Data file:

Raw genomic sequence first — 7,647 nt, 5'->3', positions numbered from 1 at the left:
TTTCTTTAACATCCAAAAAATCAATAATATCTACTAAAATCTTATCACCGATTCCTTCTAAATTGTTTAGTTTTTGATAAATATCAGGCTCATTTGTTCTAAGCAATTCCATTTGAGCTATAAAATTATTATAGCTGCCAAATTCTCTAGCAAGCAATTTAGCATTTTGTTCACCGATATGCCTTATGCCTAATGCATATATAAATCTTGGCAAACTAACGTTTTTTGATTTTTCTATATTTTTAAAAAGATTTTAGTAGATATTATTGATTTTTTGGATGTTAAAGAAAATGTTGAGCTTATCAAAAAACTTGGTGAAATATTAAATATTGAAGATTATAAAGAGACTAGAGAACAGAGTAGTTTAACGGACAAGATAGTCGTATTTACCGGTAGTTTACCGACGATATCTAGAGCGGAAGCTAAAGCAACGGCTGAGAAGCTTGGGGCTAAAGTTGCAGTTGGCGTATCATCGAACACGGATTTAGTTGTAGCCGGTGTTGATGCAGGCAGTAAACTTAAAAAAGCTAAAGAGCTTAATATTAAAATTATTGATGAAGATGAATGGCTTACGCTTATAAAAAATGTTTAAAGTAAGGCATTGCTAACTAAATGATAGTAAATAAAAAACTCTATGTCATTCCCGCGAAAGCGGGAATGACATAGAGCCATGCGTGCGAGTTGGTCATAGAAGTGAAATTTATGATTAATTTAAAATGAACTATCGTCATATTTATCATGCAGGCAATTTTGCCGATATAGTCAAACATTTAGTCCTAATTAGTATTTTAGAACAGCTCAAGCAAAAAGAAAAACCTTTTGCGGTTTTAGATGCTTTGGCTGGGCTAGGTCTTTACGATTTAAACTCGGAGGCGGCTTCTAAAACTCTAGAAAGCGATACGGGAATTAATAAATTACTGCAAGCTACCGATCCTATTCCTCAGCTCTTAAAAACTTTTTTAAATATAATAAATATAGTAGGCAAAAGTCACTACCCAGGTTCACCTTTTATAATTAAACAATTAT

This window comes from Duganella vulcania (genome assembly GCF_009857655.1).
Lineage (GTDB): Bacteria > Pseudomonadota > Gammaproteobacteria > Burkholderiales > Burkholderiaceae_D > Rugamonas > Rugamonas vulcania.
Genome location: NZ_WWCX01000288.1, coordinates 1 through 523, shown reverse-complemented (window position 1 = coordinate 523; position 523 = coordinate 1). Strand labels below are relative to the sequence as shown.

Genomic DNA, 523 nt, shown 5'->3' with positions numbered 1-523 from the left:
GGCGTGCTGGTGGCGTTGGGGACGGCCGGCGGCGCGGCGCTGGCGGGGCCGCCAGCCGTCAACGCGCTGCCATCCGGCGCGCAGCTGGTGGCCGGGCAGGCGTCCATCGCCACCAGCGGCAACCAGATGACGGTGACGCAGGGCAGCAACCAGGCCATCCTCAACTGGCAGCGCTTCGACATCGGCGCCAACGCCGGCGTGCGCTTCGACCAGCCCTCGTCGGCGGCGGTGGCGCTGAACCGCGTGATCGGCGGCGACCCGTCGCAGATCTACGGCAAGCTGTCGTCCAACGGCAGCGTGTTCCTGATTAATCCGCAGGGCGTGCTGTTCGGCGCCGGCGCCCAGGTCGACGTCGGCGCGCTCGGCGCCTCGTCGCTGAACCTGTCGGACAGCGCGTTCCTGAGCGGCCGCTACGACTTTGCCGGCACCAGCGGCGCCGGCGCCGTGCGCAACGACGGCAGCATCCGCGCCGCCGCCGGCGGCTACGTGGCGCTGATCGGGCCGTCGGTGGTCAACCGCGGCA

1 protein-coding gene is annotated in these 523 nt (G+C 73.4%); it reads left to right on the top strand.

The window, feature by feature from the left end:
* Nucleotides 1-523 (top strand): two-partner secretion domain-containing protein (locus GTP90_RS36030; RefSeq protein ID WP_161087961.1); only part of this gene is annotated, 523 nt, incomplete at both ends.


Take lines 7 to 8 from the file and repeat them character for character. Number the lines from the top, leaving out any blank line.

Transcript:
GGCGTGCTGGTGGCGTTGGGGACGGCCGGCGGCGCGGCGCTGGCGGGGCCGCCAGCCGTCAACGCGCTGCCATCCGGCGCGCAGCTGGTGGCCGGGCAGGCGTCCATCGCCACCAGCGGCAACCAGATGACGGTGACGCAGGGCAGCAACCAGGCCATCCTCAACTGGCAGCGCTTCGACATCGGCGCCAACGCCGGCGTGCGCTTCGACCAGCCCTCGTCGGCGGCGGTGGCGCTGAACCGCGTGATCGGCGGCGACCCGTCGCAGATCTACGGCAAGCTGTCGTCCAACGGCAGCGTGTTCCTGATTAATCCGCAGGGCGTGCTGTTCGGCGCCGGCGCCCAGGTCGACGTCGGCGCGCTCGGCGCCTCGTCGCTGAACCTGTCGGACAGCGCGTTCCTGAGCGGCCGCTACGACTTTGCCGGCACCAGCGGCGCCGGCGCCGTGCGCAACGACGGCAGCATCCGCGCCGCCGCCGGCGGCTACGTGGCGCTGATCGGGCCGTCGGTGGTCAACCGCGGCA

1 protein-coding gene is annotated in these 523 nt (G+C 73.4%); it reads left to right on the top strand.